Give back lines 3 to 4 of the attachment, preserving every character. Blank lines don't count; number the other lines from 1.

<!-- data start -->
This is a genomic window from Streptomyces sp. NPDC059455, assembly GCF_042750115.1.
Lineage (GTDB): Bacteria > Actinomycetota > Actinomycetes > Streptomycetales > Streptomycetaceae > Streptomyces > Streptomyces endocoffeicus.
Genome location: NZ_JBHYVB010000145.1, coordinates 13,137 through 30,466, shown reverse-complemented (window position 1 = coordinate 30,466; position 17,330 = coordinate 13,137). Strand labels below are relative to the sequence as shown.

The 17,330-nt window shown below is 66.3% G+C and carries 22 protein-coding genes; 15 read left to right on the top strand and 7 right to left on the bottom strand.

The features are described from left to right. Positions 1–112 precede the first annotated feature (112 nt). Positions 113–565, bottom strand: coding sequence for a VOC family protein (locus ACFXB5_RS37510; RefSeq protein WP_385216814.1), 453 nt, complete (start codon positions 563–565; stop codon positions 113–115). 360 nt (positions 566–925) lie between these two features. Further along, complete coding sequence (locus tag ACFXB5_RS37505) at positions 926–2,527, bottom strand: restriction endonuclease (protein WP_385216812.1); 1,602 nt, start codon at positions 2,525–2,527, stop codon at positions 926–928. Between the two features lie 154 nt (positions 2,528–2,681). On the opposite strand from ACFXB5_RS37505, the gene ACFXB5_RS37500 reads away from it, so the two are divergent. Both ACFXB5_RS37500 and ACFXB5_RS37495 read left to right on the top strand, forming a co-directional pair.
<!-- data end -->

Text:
Genome location: NZ_JBHYVB010000145.1, coordinates 13,137 through 30,466, shown reverse-complemented (window position 1 = coordinate 30,466; position 17,330 = coordinate 13,137). Strand labels below are relative to the sequence as shown.

The 17,330-nt window shown below is 66.3% G+C and carries 22 protein-coding genes; 15 read left to right on the top strand and 7 right to left on the bottom strand.